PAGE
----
6th International Conference on Gas Hydrates

VARIABLE-COMPLIANCE-TYPE CONSTITUTIVE MODEL FOR METHANE HYDRATE BEARING SEDIMENT Miyazaki, Kuniyuki; Masui, Akira; Haneda, Hironori; Ogata, Yuji; Aoki, Kazuo; Yamaguchi, Tsutomu 2008-07-31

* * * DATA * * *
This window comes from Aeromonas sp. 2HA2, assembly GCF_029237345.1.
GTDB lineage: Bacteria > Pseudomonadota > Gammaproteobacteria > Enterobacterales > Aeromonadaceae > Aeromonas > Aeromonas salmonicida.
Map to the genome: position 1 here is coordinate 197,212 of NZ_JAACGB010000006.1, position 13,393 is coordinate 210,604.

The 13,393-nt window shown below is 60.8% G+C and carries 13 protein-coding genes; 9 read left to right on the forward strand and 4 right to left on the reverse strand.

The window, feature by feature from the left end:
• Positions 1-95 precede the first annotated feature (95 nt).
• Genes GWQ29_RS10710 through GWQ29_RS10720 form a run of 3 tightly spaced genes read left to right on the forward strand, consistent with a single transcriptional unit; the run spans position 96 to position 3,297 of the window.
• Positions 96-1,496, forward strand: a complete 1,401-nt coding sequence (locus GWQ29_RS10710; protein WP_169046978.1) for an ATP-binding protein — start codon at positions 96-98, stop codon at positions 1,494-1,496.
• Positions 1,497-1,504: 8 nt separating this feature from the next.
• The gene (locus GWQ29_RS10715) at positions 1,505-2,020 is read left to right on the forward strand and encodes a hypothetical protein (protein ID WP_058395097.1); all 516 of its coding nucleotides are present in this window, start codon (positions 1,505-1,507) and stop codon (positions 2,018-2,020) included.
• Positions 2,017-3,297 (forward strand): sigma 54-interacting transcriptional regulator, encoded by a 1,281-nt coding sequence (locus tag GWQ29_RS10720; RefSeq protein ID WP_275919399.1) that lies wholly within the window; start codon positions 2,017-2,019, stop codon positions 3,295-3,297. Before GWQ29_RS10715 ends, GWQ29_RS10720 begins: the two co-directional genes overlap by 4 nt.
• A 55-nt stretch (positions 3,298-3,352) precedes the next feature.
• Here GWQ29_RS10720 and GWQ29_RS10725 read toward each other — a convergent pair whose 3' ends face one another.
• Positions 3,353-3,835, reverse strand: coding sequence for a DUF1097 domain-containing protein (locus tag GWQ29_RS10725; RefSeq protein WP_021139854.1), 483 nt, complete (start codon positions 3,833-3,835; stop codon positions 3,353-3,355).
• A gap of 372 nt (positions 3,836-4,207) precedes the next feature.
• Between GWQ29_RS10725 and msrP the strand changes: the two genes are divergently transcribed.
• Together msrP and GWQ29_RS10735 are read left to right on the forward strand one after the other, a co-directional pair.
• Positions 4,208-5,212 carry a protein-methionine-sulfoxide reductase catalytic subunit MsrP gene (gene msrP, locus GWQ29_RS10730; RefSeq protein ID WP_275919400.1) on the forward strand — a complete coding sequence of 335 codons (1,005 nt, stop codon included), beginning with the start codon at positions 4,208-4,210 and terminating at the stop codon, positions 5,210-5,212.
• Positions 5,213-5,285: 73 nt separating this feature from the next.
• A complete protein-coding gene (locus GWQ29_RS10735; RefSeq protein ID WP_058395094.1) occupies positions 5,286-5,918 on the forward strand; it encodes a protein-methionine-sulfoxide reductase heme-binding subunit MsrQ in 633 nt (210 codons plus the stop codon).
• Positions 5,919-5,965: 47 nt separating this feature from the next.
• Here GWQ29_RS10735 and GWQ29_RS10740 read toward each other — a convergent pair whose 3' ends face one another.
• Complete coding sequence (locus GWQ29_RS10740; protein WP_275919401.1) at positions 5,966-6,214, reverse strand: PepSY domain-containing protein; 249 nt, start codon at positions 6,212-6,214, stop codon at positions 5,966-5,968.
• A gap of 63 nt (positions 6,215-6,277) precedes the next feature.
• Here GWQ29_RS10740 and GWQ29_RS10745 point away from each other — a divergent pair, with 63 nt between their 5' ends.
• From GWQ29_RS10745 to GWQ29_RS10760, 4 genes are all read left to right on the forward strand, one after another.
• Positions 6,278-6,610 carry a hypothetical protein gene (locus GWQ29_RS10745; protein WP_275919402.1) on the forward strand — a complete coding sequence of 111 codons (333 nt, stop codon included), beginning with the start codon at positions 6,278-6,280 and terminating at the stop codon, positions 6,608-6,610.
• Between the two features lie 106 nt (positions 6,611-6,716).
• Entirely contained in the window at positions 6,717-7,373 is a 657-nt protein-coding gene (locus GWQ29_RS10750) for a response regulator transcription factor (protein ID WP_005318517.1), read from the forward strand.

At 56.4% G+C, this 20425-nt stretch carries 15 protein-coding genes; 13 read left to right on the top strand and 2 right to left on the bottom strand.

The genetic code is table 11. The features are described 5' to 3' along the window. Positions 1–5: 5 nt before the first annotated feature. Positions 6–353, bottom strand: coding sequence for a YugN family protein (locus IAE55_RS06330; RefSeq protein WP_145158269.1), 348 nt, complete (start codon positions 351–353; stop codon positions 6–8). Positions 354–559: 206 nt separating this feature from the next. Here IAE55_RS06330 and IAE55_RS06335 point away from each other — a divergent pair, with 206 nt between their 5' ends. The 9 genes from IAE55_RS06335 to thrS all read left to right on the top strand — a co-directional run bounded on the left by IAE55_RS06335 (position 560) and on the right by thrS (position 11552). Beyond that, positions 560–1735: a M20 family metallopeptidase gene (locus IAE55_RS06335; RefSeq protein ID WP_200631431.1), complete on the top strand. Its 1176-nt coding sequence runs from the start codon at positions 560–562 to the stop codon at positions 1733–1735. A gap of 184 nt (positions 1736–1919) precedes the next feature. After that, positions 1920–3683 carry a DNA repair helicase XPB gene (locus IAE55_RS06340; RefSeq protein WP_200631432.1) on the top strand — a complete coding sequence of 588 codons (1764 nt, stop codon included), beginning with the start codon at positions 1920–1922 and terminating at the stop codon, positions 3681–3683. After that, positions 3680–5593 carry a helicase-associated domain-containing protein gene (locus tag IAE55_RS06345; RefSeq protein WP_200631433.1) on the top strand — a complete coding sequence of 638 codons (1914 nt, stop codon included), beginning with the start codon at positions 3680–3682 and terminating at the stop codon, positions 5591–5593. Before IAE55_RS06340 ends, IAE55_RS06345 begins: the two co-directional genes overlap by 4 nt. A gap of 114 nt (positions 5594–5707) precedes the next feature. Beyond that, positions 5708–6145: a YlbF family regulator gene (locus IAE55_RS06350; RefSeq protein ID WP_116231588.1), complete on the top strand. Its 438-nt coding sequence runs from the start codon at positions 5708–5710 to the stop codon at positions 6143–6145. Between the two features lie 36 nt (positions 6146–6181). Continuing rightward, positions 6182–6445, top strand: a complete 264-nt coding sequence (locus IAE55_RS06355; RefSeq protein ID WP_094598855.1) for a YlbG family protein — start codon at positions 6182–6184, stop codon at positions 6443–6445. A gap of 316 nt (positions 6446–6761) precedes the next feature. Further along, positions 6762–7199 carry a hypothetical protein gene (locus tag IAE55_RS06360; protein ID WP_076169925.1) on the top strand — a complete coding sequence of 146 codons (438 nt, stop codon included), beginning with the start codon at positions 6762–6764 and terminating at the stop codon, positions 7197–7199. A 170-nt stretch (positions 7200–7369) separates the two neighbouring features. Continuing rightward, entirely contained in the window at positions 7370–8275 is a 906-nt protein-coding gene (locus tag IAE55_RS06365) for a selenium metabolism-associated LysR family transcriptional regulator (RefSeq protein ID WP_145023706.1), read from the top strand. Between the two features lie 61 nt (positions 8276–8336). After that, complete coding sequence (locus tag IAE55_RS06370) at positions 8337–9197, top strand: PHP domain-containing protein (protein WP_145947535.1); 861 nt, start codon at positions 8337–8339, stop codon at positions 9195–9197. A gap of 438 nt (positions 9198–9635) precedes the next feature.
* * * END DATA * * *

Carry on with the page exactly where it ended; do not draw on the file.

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Proceedings of the 6th International Conference on Gas Hydrates (ICGH 2008), Vancouver, British Columbia, CANADA, July 6-10, 2008.  VARIABLE-COMPLIANCE-TYPE CONSTITUTIVE MODEL FOR METHANE HYDRATE BEARING SEDIMENT Kuniyuki Miyazaki, Akira Masui, Hironori Haneda, Yuji Ogata, Kazuo Aoki and Tsutomu Yamaguchi National Institute of Advanced Industrial Science and Technology Onogawa, Tsukuba 305-8569 JAPAN ABSTRACT In order to evaluate a methane gas productivity of methane hydrate reservoirs, it is necessary to develop a numeric simulator predicting gas production behavior. For precise assessment of longterm gas productivity, it is important to develop a mathematical model which describes mechanical behaviors of methane hydrate reservoirs in consideration of their time-dependent properties and to introduce it into the numeric simulator. In this study, based on previous experimental results of triaxial compression tests of Toyoura sand containing synthetic methane hydrate, stress-strain relationships were formulated by variable-compliance-type constitutive model. The suggested model takes into account the time-dependent property obtained from laboratory investigation that time dependency of methane hydrate bearing sediment is influenced by methane hydrate saturation and effective confining pressure. Validity of the suggested model should be verified by other laboratory experiments on time-dependent behaviors of methane hydrate bearing sediment. Keywords: methane hydrate, triaxial compression test, stress-strain curve, strength, elastic modulus, strain rate, time dependency, constitutive equation NOMENCLATURE a1, a3, m1, m3 Parameters in compliance-variabletype constitutive model C Strain rate in constant strain rate test C1 Lower strain rate in alternating strain rate test C2 Higher strain rate in alternating strain rate test Ei Initial elastic modulus [MPa] E50 Secant elastic modulus at 50 % failure [MPa] n, n1, n3 Parameters determining time-dependency [-] Rc2 Increasing rate of strength when strain rate is doubled [-] Sh Methane hydrate saturation [%] t Time [sec] tc Time from the start of loading until strain reaches (σc / Ei) [sec] tc0 Given time [sec] ε Axial strain   λ Compliance [/MPa] λ0 Initial compliance [/MPa] λ* Normalized compliance [-] σ Differential stress [MPa] σc Peak strength in constant strain rate test [MPa] σc0 Peak strength at a certain strain rate [MPa] σc1 Lower peak strength in alternating strain rate test [MPa] σc2 Higher peak strength in alternating strain rate test [MPa] σ3’ Effective confining pressure [MPa] σ* Stress severity [-] INTRODUCTION Methane hydrate is anticipated to be a promising energy resource of natural gas, since a large amount of reservoir exists in marine sediments or in permafrost regions worldwide [1-3]. For the  Corresponding author: Phone: +81 29 861 8753 Fax +81 29 861 8765 E-mail: miyazaki-kuniyuki@aist.go.jp  purpose of efficient extraction of natural gas from the methane hydrate reservoirs, some methods to dissociate hydrate in-situ have been proposed; depressurization, thermal stimulation and inhibitor injection. In order to evaluate methane gas productivity from the reservoirs, it is essential to develop a numeric simulator including formation and dissociation behavior of methane hydrate, thermal properties of the reservoirs, permeability and mechanical behaviors of the reservoirs and so on. For reliable simulation of long-term behavior, it is important to predict mechanical behaviors of the reservoirs such as consolidation and deformation in consideration of their time-dependent properties. Therefore, it is necessary to develop a mathematical model which describes constitutive relationship (stress-strain relationship) of methane hydrate bearing sediment including their timedependent behaviors and to introduce it into the numeric simulator predicting gas production behavior. In this study, based on previous experimental results of triaxial compression tests of Toyoura sand containing synthetic methane hydrate [4,5], stress-strain relationships were formulated by variable-compliance-type constitutive model which has been applied to various time-dependent behaviors of rock [6,7]. EXPERIMENTAL METHOD Experimental method published previously can be summarized as follows [4,5,8].  such as hydrate formation, water substitution, axial compression and hydrate dissociation. The apparatus is a digital servo-controlled testing machine with a capacity of 200 kN for axial load, 20 MPa for confining pressure and 20 MPa for pore pressure. The temperature in the pressure vessel can be controlled at the range of 243 K to 293 K with an accuracy of 0.5 K by circulating confining refrigerant liquid from a cooling tank. Experimental data, such as axial load measured by a strain gauge-type load cell and axial displacement measured by a linear voltage differential transformer, were recorded by the data acquisition system at every second during the experiments. Hydrate formation and water substitution Two kinds of specimen were tested: one is hereafter called “saturated-sand specimen” and the other “hydrate-sand specimen.” The former contained no methane hydrate and the latter contained synthetic methane hydrate in a variety of degrees. After a host specimen was set with top cap, rubber sleeve and pedestal as shown in Figure 1, methane gas was percolated into a host specimen to replace air existing in pore space at temperature of 278 K. Then pore pressure was increased up to the induction pressure of 8.0 MPa at the rate of 0.5 MPa to 1.0 MPa per minute,  1  2  3  10 9  4  Preparation of host specimen A host specimen, in which synthetic methane hydrate was formed afterward, was prepared by compacting water-saturated Toyoura sand densely in a mold on a vibration table. The initial water content, which had a great influence on methane hydrate saturation of the specimen, was adjusted by draining excess water with a syringe pump. Then unsaturated sand was frozen in a freezing chamber so as to make it easy to handle the host specimen. The size of frozen host specimen was 50 mm in diameter and 100 mm in length and its porosity ranged from 37 % to 39 %. Experimental apparatus Experimental apparatus illustrated in Figure 1 was used in each process of triaxial compression test  5 6 7 8 11  3  12  1. Load cell 2. Displacement transducer 3. Refrigerant pipe 4. Pressure vessel 5. Top cap 6. Rubber sleeve 7. Specimen  13  8. Pedestal 9. Gas-water separator 10. Gas flow meter 11. Pressure gauge 12. Water cylinder 13. Gas cylinder  Figure 1 Experimental apparatus  12 10 Differential stress [MPa]  while confining pressure was increased at the same rate. Successively, pore pressure, confining pressure and temperature were kept constant during 24 hours of induction period. After that, water substitution was conducted by injecting water into the specimen to replace methane gas remaining in pore space in the specimen, pedestal, top cap, pipes and so on. The volume of injected water was almost twice as much as that of specimen.  σ 3' = 3 MPa 8 2 MPa  6  1 MPa  4  0.5 MPa  2 0 0  5  EXPERIMENTAL RESULTS Constant strain rate test Stress-strain curves shown in Figure 2 were obtained from constant strain rate tests. As shown in Figure 2 (a), in the case of saturated-sand specimen of methane hydrate saturation 0 %, stress increased and slope of the curve decreased until stress reached the peak strength at more than 5 % of strain. Both of the stress and strain at the  15  Axial strain [%] 12 10  σ 3' = 3 MPa  8  2 MPa  6 1 MPa 4 0.5 MPa 2 0 0  5  10  15  Axial strain [%]  (b) Sh = 25 % 12 σ 3' = 3 MPa  Differential stress [MPa]  10  After the triaxial compression test was carried out, methane hydrate formed in the specimen was dissociated by depressurizing pore space and the amount of released methane gas was measured so that the initial methane hydrate volume in the specimen would be calculated.  10  (a) Sh = 0 %  Differential stress [MPa]  Axial compression and hydrate dissociation Axial compression was carried out with a servocontrolled strain rate. Two control modes were conducted. In one mode, strain rate was kept constant 0.1 % per minute. In the other mode, strain rate was changed alternately between two speeds C1 and C2 at a constant strain interval 0.5 %. Hereafter, axial compression test conducted in the former and latter mode are called “constant strain rate test” and “alternating strain rate test” respectively. Since relatively sufficient data had been already obtained at constant strain rate of 0.1 % per minute, it was adopted as the higher strain rate C1 in alternating strain rate test. With reference to previous study [9], the lower strain rate C2 was decided to be 0.01 % per minute for saturated-sand specimen or 0.05 % per minute for hydrate-sand specimen. Axial compression was conducted at a temperature around 278 K in drained condition maintaining pore pressure of 8 MPa and confining pressure of 8.5 MPa, 9 MPa, 10 MPa or 11 MPa, and thus effective confining pressure was maintained at 0.5 MPa, 1 MPa, 2 MPa or 3 MPa during the axial compression process.  2 MPa  8 6  1 MPa  4 0.5 MPa 2 0 0  5  10  15  Axial strain [%]  (c) Sh = 35 % Figure 2 Stress-strain curves in constant strain rate tests  peak strength increased with effective confining pressure. In the region after the peak strength, the stress gradually decreased with strain. Figure 2 (b) and (c) shows stress-strain curves of hydrate-sand specimens of methane hydrate saturation 25 % and 35 % respectively. As shown in these figures, the stress-strain curves of hydrate-sand specimen were generally similar to those of saturated-sand specimen in terms of shape, though peak strength, elastic modulus and strain softening tendency varied with methane hydrate saturation. Peak strength was plotted against methane hydrate saturation in Figure 3. From the figure, peak strength increased with methane hydrate saturation. For example, in case of effective confining pressure 1 MPa, peak strength increased approximately two times with increase in methane hydrate saturation from 0 % to 55 %. Peak strength σc can be approximately expressed as the following function of methane hydrate saturation Sh and effective confining pressure σ3’: σc = 3.67 σ3’ 0.754 + 0.00249 Sh 1.86. (1) Elastic modulus, or secant elastic modulus at 50 % failure, was plotted against methane hydrate saturation in Figure 4. From the figure, elastic modulus increased with methane hydrate saturation. Elastic modulus E50 can be approximately expressed as the following function of methane hydrate saturation Sh and effective confining pressure σ3’: E50 = 246 σ3’ 0.482 + 10.8 Sh. (2)  Masui et al. noted that the increases in peak strength and elastic modulus with methane hydrate saturation were due to cementation between sand particles by methane hydrate [4, 5]. Alternating strain rate test In order to predict long-term mechanical behavior, it is essential to investigate time-dependent property. Loading rate dependency is one of important time-dependent behaviors. Loading rate dependency of hydrate-sand specimen was found to be significantly apparent, while that of saturated-sand specimen was negligible small [8, 9]. This result indicates that time-dependency of methane hydrate bearing sediment is strongly influenced by the methane hydrate saturation, which is likely because methane hydrate in pore space of sediment relates closely to deformation mechanism of time-dependent behaviors. In this study, loading rate dependency of saturated-sand specimen and hydrate-sand specimen of a variety of methane hydrate saturations was experimentally examined under conditions of effective confining pressure 0.5 MPa, 1 MPa, 2 MPa and 3MPa. As shown schematically in Figure 5, stress-strain curves obtained from alternating strain rate tests showed an increase/decrease of stress at an increase/decrease of strain rate. Curve 1 in Figure 5 is the spline curve connecting the points marked with ○ when strain rate was switched from C1 to C2 and can be considered as the stress-strain curve at constant strain rate C1. Likewise, Curve 2 is the  16  1200 σ 3' Exp. data 3 MPa ▲ 2 MPa □ 1 MPa ◆ 0.5 MPa ○  σ 3' Exp. data 3 MPa ▲ 2 MPa □ 1 MPa ◆ 0.5 MPa ○  Eq. (2)  Eq. (1)  12  1000 Elastic modulus [MPa]  Peak strength [MPa]  14  10 8 6 4  800 600 400 200  2 0  0 0  20  40  60  Methane hydrate saturation [%]  Figure 3 Peak strength in constant strain rate test  0  20  40  60  Methane hydrate saturation [%]  Figure 4 Elastic modulus in constant strain rate test  spline curve connecting the points marked with ● when strain rate was switched from C2 to C1 and can be considered as the stress-strain curve at constant strain rate C2. In this way, two stressstrain curves and thus two peak strengths σc1 and σc2 corresponding to different strain rates C1 and C2 were obtained from a single specimen. As shown in Figure 6, stress-strain curves obtained from alternating strain rate tests under effective confining pressure 1 MPa were generally similar to those from constant strain rate tests, though they undulated with switching strain rate. The amplitude of undulating curves seems to depend on methane hydrate saturation.  expressed by Equation (1) displayed in Figure 7. From the figure, the difference between σc1 and σc2 widened as methane hydrate saturation increased. For hydrate-sand specimen, the increasing rate of strength Rc2 can be calculated by the following expression: Rc2 = (σc2 / σc1) – 1. (3) Because the ratio of strain rate C2 / C1 was set to be 2 for hydrate-sand specimen, Equation (3) is regarded as giving the increasing rate of strength when strain rate is doubled. Relations between increasing rate of strength Rc2 and methane hydrate saturation under various effective confining 8 S h = 48 % Differential stress [MPa]  Strengths obtained from alternating strain rate tests of saturated-sand and hydrate-sand specimens under various effective confining pressures were shown in Figure 7. In this figure, two coupled marks represent a pair of strengths obtained from one specimen as schematically shown in the inset. Relations between strength σc1 and methane hydrate saturation Sh under each effective confining pressures σ3’ were approximately  6 20 % 4  0%  2  Experimental result Curve 1 Curve 2  Curve 2 σ c2  0 0  Curve 1  Stress-strain curve Point of switching strain rate from C 1 to C 2 Point of switching strain rate from C 2 to C 1  Axial strain  Strain rate  5  10  15  Axial strain [%]  Figure 6 Stress-strain curves in alternating strain rate tests 16 σ 3' Exp. data 3 MPa ▲ 2 MPa □ 1 MPa ◆ 0.5 MPa ○  Eq. (1)  14 Peak strength [MPa]  Differential stress  σ c1  12 10 8 6 4  C2  σ c1  2  C1  σ c2  0  Strain interval (= 0.5 %) Axial strain  Figure 5 Schematic stress-strain curve in alternating strain rate test  0  20  40  60  Methane hydrate saturation [%]  Figure 7 Peak strength in alternating strain rate test  0.12  CONSTITUTIVE MODEL Based on the experimental results above, applicability of variable-compliance-type constitutive model, which focuses on timedependent behaviors such as strain rate dependency of strength, to methane hydrate bearing sediment was examined. Variable-compliance-type constitutive model In this study, variable-compliance-type constitutive model was adopted to simulate stressstrain relationships of saturated-sand and hydratesand specimen in constant strain rate tests. The model is applicable to various time-dependent behaviors of rock including strain rate dependency of peak strength. It was previously reported that cohesion or adhesive characteristics of sand was enhanced in the presence of methane hydrate by its cementing effect between sand particles [4,5]. Therefore, assuming that methane hydrate bearing sediment takes on somewhat similar properties with rock from a mechanical point of view, it is expected that time-dependent behaviors of methane hydrate reservoirs can be expressed by the model. This is a key reason why the model was decided to be examined in this study.  Increasing rate of strength [ - ]  pressures were shown in Figure 8. They were linearly related and the degree of effect of methane hydrate saturation on increasing rate of strength depended on effective confining pressure. Considering that the increasing rate of strength of saturated-sand specimen varied little with confining pressure as described later, increasing rate of strength Rc2 can be approximately expressed as the following function of methane hydrate saturation Sh and effective confining pressure σ3’: Rc2 = 0.00189 σ3’ -0.333 Sh + 0.0072. (4) The constant term in right side of Equation (4) was decided on experimental results of the increasing rate of strength of saturated-sand specimen as described later.  dλ * dt λ* =  = a 1 ( λ * - 1) λ λ0  ,λ =  ε σ  - m1  σ*  , λ0 =  n1  1 Ei  +a3 λ * , σ* =  m3  n  σ* 3,  σ σ c0  (5) ,  where t is time, λ is compliance, λ* is normalized compliance, λ0 is initial compliance or inverse of  0.08 0.06 0.04  σ 3' Exp. data 3 MPa ▲ 2 MPa □ 1 MPa ◆ 0.5 MPa ○  Eq. (4)  0.02 0 0  20  40  60  Methane hydrate saturation [%]  Figure 8 Increasing rate of strength initial elastic modulus, ε is strain, σ is principal stress difference, Ei is initial elastic modulus, σ* is stress severity or inverse of local safety factor, σc0 is peak strength not at strain rate 0.1 % per minute but at a certain strain rate given later and a1, m1, n1, a3, m3 and n3 are model parameters. Among parameters in Equation (5), n1 and n3 indicate time-dependency or viscoelasticity. However, the difference between n1 and n3 has not been well understood actually. In this study, it was assumed that there is no difference between n1 and n3 [6,10]: n = n1 = n3. (6) Given Equation (6), the differential equation in Equation (5) yields: dλ * dt  = { a 1 ( λ * - 1)  - m1  + a3 λ *  m3  n  }•σ * .  (7)  From the solution of Equation (7) under constant strain rate C, it turns out that peak strength σc is proportional to the 1 / (n+1) power of C [7]. Thus, if peak strengths σc1 and σc2 corresponding to different strain rates C1 and C2 are known, the value of parameter n can be obtained from the following equation: n =  Variable-compliance-type constitutive model is expressed as follows:  0.1  log( C 2 / C 1 ) log( σ c2 / σ c1 )  - 1.  (8)  For example, the values of (σc2 / σc1) for saturatedsand specimens were independent of effective confining pressure σ3’ and the average value was 1.0241 from results of alternating strain rate tests in which the ratio of strain rate (C2 / C1) was set to be 10. When 1.0241 and 10 are assigned to (σc2 / σc1) and (C2 / C1) respectively in Equation (8), 95.6 is obtained as the value of n for saturated-sand  specimen. Therefore 1.0072 can be obtained as the value of (σc2 / σc1) by solving Equation (8) in which 95.6 and 2 are assigned to n and (C2 / C1) respectively. The constant term 0.0072 in right side of Equation (4), or the increasing rate of strength Rc2 for saturated-sand specimen when strain rate was doubled, was obtained by assigning this value 1.0072 to the (σc2 / σc1) in Equation (3).  10 a 1 = 0.001  Differential stress [MPa]  8  Decision of parameters Given Equation (6), seven parameters, Ei, σc0, a1, m1, a3, m3 and n, should be determined according to experimental results. In this study, these parameters were determined in the way hereinafter described.  a 1 = 0.01 a 1 = 0.1  6  4 Experimental result (S h = 40 %, σ 3' = 1 MPa)  2  0 0  5  10  15  Axial strain [%]  Secant elastic modulus at 50 % failure E50 was adopted as initial elastic modulus Ei in Equation (5): Ei = E50 = 246 σ3’ 0.482 + 10.8 Sh. (9) The parameter n can be calculated by Equation (8). Firstly Equation (3) yields the following expression: (σc2 / σc1) = Rc2 + 1. (10) Then the following equation can be derived by assigning 2 and Equation (10) to (C2 / C1) and (σc2 / σc1) respectively: n=  1 log  2  ( R c2 + 1)  (11)  - 1.  Thus the following equation can be derived from Equation (4) and (11): 1  n= log  2  ( 0.00189 σ 3 '  - 0.333  S h + 1.0072 )  - 1 . (12)  Figure 9 Variation of stress-strain curve with the value of a1 (13) with Equation (1), (9), (12) and assignment of the following expressions: tc0 = 120 seconds, (14) C = 0.1 % per minute. (15) The other parameters, a1, m1, a3 and m3 were determined as bellow so that the numerical solution fitted the experimental results of constant strain rate tests shown in Figure 2. The term which includes a3 and m3 in Equation (7) is dominant mainly in the region after the peak strength. So the determination of a1 and m1 started with an assumption that a3 equaled 0, in reference to the stress-strain curves in the region before the peak strength: dλ *  Because peak strength depends on strain rate, in order to determine the value of σc0, it is necessary to decide the strain rate C0 corresponding to σc0. In this study, C0 is determined to be the strain rate which meets the requirement that the time tc from the start of loading until strain reaches (σc / Ei) equals a given constant tc0. In this instance, the following equation can be derived from the solution of Equation (7) under constant strain rate C: σ c0 = (  tc t c0  1  )n σc = (  σ c / Ei / C t c0  1  )n σc.  (13)  The time tc0 can be determined arbitrarily. In this study, tc0 was determined to be 120 seconds. The peak strength σc0 can be calculated from Equation  dt  = a 1 ( λ * - 1)  - m1  n  σ* .  (16)  The parameter m1 indicates mainly the shape of stress-strain curve in the region before the peak strength. In accordance with all of the experimental results in this study, it was decided that the value of m1 can be expressed as follows: m1 =  n +1 4 . 90  - 1.  (17)  For example, experimental and calculated stressstrain curves of hydrate-sand specimen of methane hydrate saturation 40 % under effective confining pressure 1 MPa were shown in Figure 9. Calculated curves in Figure 9 were obtained with a variety of a1 in Equation (16). The value of a1 was  In case that a3 equals 0, the calculated result does not sufficiently express the experimental residual strength or stress-strain relationship in the region after peak strength. To return to Equation (7), a3 and m3 were determined in reference to stressstrain curves in the region after the peak strength.  12 10 Differential stress [MPa]  determined so that the calculated curve passed slightly above the experimental curve: a1 = 0.01. (18)  σ 3' = 3 MPa 8 2 MPa 6 1 MPa  4  0.5 MPa 2  The slope of stress-strain curve after the peak strength depends on m3. In this study, the value of m3 was determined as follows: m3 = 2.5. (19)  0 0  It can be said that variable-compliance-type constitutive model is appreciably simple, because compliance λ, or inverse of elastic modulus, is the only variable which varies with time t following Equation (5). Since one has only to incorporate a subroutine for variation of elastic modulus into a simulation code for elastic analysis, the model is easy to introduce into a numerical simulation of  15  Axial strain [%]  12 σ 3' = 3 MPa  Differential stress [MPa]  10 8  2 MPa  6 1 MPa 4 0.5 MPa 2 0 0  5  10  15  Axial strain [%]  (b) Sh = 25 % 12 σ 3' = 3 MPa 10 Differential stress [MPa]  As above, all of the parameters in Equation (5) corresponding to various methane hydrate saturations and effective confining pressures were determined with Equation (1), (6), (9), (12-15) and (17-20). The stress-strain relationships under constant strain rate 0.1 % per minute can be numerically calculated by these equations. Calculated curves (with marks) and experimental curves (without marks) were shown in Figure 10. It was found that experimental stress-strain curves under various methane hydrate saturations and effective confining pressures were approximately expressed by the model under corresponding conditions. This result indicates that variablecompliance-type constitutive model can be considered to be applicable to mechanical behavior of methane hydrate bearing sediment under triaxial stress state to a considerable extent.  10  (a) Sh = 0 %  The parameter a3 decides the peak strength. In this study, the value of a3 was determined as follows: a3 = 0.0001. (20) Equation (18), (19) and (20), which were derived from in accordance with all of the experimental results in this study, suggested that a1, a3 and m3 were almost independent of methane hydrate saturation or effective confining pressure.  5  2 MPa  8 6  1 MPa  4  0.5 MPa  2 0 0  5  10  15  Axial strain [%]  (c) Sh = 35 % Figure 10 Experimental and calculated stressstrain curves  mechanical behavior. Therefore the model is considered sufficiently promising because it can assess long-term behaviors of methane hydrate bearing sediments. The validity of the model will be appreciated by creep tests or other laboratory experiments concerning time-dependency. CONCLUSIONS In this study, applicability of variable-compliancetype constitutive model based on the results of constant and alternating strain rate tests to mechanical behavior of methane hydrate bearing sediment was examined. As a result, it was found that the model was sufficiently applicable to stress-strain relationships of saturated-sand and hydrate-sand specimens under triaxial stress state. One of important issues toward putting the model to practical use is to verify its validity by other mechanical experiments on time-dependent behaviors of methane hydrate bearing sediment. ACKNOWLEDGEMENTS The research has been conducted in the project of MH21 research consortium. Thanks are due to our sponsor and/or partners. Our special thanks and warm appreciation should be expressed to Mr. Takao Ohno and Mr. Shigenori Nagase, technical staffs of AIST. REFERENCES [1] Kvenvolden KA. A Major Reservoir of Carbon in the Shallow Geosphere? Chem Geol 1988; 71(1-3): 41-51. [2] Kvenvolden KA, Ginsburg GD, Soloviev VA. Worldwide Distribution of Subaquatic Gas Hydrates. Geo-Mar Lett 1993; 13(1): 32-40. [3] Okuda Y. Petrotech 1993; 16: 300-306. (in Japanese) [4] Masui A, Haneda H, Ogata Y, Aoki K, The effect of The Effect of saturation degree of methane hydrate on the shear strength of synthetic methane hydrate sediments: ICGH, Proc 5th Int Conf on Gas Hydrates, Trondheim, 2005. [5] Masui A, Haneda H, Ogata Y, Aoki K. Effects of Methane Hydrate Formation on Shear Strength of Synthetic Methane Hydrate Sediments: ISOPE, Proc 15th Int Offshore and Polar Eng Conf, Seoul, 2005. [6] Okubo S, Fukui K, Hashiba K. Extension of Constitutive Equation of Variable Compliance Type and its Validation based on Creep Data. J MMIJ 2002; 118(12): 737-744. (in Japanese)  [7] Okubo S, Fukui K, Hashiba K. Extension of Constitutive Equation of Variable Compliance Type and its Validation based on Uniaxial Compression and Tension Tests of Sanjome Andesite. J MMIJ 2003; 119(9): 541-546. (in Japanese) [8] Miyazaki K, Masui A, Haneda H, Ogata Y, Aoki K, Yamaguchi T, Variable-Compliance-Type Constitutive Model for Toyoura Sand Containing Methane Hydrate: ISOPE, Proc 7th ISOPE Ocean Mining & Gas Hydrates Symposium, Lisbon, 2007. [9] Miyazaki K, Masui A, Sakamoto Y, Haneda H, Ogata Y, Aoki K, Yamaguchi T, Okubo S. Strain Rate Dependency of Sediment Containing Synthetic Methane Hydrate in Triaxial Compression Test. J MMIJ 2007; 123(11): 537544. (in Japanese) [10] Okubo S, Fukui K. Long-Term Creep Test and Constitutive Equation of Tage Tuff. J MMIJ 2002; 118(1): 36-42. (in Japanese)